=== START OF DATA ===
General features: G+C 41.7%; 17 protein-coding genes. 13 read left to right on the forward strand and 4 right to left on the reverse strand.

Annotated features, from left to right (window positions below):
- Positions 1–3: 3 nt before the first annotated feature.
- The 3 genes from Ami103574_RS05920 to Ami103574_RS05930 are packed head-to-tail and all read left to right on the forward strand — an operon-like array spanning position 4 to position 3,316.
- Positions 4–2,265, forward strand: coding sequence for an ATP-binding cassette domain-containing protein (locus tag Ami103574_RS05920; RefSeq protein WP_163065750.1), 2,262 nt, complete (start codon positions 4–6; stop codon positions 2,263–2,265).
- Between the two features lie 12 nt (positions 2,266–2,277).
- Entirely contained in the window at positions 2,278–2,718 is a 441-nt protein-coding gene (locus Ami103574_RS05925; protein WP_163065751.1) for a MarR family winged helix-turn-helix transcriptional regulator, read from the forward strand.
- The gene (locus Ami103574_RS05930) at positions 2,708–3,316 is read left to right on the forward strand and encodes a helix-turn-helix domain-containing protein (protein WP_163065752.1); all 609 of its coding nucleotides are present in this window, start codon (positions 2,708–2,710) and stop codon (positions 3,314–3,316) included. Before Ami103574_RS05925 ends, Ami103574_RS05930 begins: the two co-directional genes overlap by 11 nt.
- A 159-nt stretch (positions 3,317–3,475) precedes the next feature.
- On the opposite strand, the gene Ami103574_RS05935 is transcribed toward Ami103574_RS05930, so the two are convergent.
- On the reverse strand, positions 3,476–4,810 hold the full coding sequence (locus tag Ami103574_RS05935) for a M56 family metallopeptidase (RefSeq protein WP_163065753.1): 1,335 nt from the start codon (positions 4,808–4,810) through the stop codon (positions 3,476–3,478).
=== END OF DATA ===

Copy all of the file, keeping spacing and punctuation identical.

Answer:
General features: G+C 41.7%; 17 protein-coding genes. 13 read left to right on the forward strand and 4 right to left on the reverse strand.

Annotated features, from left to right (window positions below):
- Positions 1–3: 3 nt before the first annotated feature.
- The 3 genes from Ami103574_RS05920 to Ami103574_RS05930 are packed head-to-tail and all read left to right on the forward strand — an operon-like array spanning position 4 to position 3,316.
- Positions 4–2,265, forward strand: coding sequence for an ATP-binding cassette domain-containing protein (locus tag Ami103574_RS05920; RefSeq protein WP_163065750.1), 2,262 nt, complete (start codon positions 4–6; stop codon positions 2,263–2,265).
- Between the two features lie 12 nt (positions 2,266–2,277).
- Entirely contained in the window at positions 2,278–2,718 is a 441-nt protein-coding gene (locus Ami103574_RS05925; protein WP_163065751.1) for a MarR family winged helix-turn-helix transcriptional regulator, read from the forward strand.
- The gene (locus Ami103574_RS05930) at positions 2,708–3,316 is read left to right on the forward strand and encodes a helix-turn-helix domain-containing protein (protein WP_163065752.1); all 609 of its coding nucleotides are present in this window, start codon (positions 2,708–2,710) and stop codon (positions 3,314–3,316) included. Before Ami103574_RS05925 ends, Ami103574_RS05930 begins: the two co-directional genes overlap by 11 nt.
- A 159-nt stretch (positions 3,317–3,475) precedes the next feature.
- On the opposite strand, the gene Ami103574_RS05935 is transcribed toward Ami103574_RS05930, so the two are convergent.
- On the reverse strand, positions 3,476–4,810 hold the full coding sequence (locus tag Ami103574_RS05935) for a M56 family metallopeptidase (RefSeq protein WP_163065753.1): 1,335 nt from the start codon (positions 4,808–4,810) through the stop codon (positions 3,476–3,478).